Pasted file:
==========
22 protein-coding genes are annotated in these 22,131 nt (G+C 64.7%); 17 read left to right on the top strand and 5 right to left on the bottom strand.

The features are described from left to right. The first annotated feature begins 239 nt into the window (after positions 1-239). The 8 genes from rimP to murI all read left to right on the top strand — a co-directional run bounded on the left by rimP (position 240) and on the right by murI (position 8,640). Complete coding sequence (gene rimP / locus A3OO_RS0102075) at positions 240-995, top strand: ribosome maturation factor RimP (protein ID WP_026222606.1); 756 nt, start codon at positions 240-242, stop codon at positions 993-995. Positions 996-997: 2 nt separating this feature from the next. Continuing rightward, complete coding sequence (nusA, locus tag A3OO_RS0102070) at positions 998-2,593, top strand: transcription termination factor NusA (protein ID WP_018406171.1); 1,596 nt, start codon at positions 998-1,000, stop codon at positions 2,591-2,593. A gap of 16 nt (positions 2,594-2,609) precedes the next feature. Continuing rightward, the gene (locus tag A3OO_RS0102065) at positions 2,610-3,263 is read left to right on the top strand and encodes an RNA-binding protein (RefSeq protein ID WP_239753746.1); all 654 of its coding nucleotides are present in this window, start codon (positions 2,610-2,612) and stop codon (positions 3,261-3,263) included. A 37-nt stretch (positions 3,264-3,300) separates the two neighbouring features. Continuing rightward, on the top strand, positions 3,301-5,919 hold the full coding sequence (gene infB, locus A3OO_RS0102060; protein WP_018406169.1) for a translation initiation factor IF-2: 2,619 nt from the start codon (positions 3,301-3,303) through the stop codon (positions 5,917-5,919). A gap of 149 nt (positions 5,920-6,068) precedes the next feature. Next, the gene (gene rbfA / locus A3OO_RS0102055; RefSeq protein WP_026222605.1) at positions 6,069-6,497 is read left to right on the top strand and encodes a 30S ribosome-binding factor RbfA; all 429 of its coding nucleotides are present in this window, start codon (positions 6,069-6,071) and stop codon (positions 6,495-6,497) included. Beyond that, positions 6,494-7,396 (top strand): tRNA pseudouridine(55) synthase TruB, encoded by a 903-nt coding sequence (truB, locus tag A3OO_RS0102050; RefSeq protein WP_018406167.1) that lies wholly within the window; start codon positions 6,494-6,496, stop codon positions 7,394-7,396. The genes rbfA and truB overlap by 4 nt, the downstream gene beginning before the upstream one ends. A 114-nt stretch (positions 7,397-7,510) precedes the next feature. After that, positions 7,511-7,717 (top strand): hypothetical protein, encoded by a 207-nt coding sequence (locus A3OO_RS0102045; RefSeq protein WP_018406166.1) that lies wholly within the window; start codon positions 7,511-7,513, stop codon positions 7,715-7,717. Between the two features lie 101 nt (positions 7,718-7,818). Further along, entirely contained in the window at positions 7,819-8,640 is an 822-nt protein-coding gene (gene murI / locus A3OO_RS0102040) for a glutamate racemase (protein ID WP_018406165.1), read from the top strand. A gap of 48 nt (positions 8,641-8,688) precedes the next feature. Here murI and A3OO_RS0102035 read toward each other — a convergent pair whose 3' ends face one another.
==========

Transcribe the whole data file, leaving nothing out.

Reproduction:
22 protein-coding genes are annotated in these 22,131 nt (G+C 64.7%); 17 read left to right on the top strand and 5 right to left on the bottom strand.

The features are described from left to right. The first annotated feature begins 239 nt into the window (after positions 1-239). The 8 genes from rimP to murI all read left to right on the top strand — a co-directional run bounded on the left by rimP (position 240) and on the right by murI (position 8,640). Complete coding sequence (gene rimP / locus A3OO_RS0102075) at positions 240-995, top strand: ribosome maturation factor RimP (protein ID WP_026222606.1); 756 nt, start codon at positions 240-242, stop codon at positions 993-995. Positions 996-997: 2 nt separating this feature from the next. Continuing rightward, complete coding sequence (nusA, locus tag A3OO_RS0102070) at positions 998-2,593, top strand: transcription termination factor NusA (protein ID WP_018406171.1); 1,596 nt, start codon at positions 998-1,000, stop codon at positions 2,591-2,593. A gap of 16 nt (positions 2,594-2,609) precedes the next feature. Continuing rightward, the gene (locus tag A3OO_RS0102065) at positions 2,610-3,263 is read left to right on the top strand and encodes an RNA-binding protein (RefSeq protein ID WP_239753746.1); all 654 of its coding nucleotides are present in this window, start codon (positions 2,610-2,612) and stop codon (positions 3,261-3,263) included. A 37-nt stretch (positions 3,264-3,300) separates the two neighbouring features. Continuing rightward, on the top strand, positions 3,301-5,919 hold the full coding sequence (gene infB, locus A3OO_RS0102060; protein WP_018406169.1) for a translation initiation factor IF-2: 2,619 nt from the start codon (positions 3,301-3,303) through the stop codon (positions 5,917-5,919). A gap of 149 nt (positions 5,920-6,068) precedes the next feature. Next, the gene (gene rbfA / locus A3OO_RS0102055; RefSeq protein WP_026222605.1) at positions 6,069-6,497 is read left to right on the top strand and encodes a 30S ribosome-binding factor RbfA; all 429 of its coding nucleotides are present in this window, start codon (positions 6,069-6,071) and stop codon (positions 6,495-6,497) included. Beyond that, positions 6,494-7,396 (top strand): tRNA pseudouridine(55) synthase TruB, encoded by a 903-nt coding sequence (truB, locus tag A3OO_RS0102050; RefSeq protein WP_018406167.1) that lies wholly within the window; start codon positions 6,494-6,496, stop codon positions 7,394-7,396. The genes rbfA and truB overlap by 4 nt, the downstream gene beginning before the upstream one ends. A 114-nt stretch (positions 7,397-7,510) precedes the next feature. After that, positions 7,511-7,717 (top strand): hypothetical protein, encoded by a 207-nt coding sequence (locus A3OO_RS0102045; RefSeq protein WP_018406166.1) that lies wholly within the window; start codon positions 7,511-7,513, stop codon positions 7,715-7,717. Between the two features lie 101 nt (positions 7,718-7,818). Further along, entirely contained in the window at positions 7,819-8,640 is an 822-nt protein-coding gene (gene murI / locus A3OO_RS0102040) for a glutamate racemase (protein ID WP_018406165.1), read from the top strand. A gap of 48 nt (positions 8,641-8,688) precedes the next feature. Here murI and A3OO_RS0102035 read toward each other — a convergent pair whose 3' ends face one another.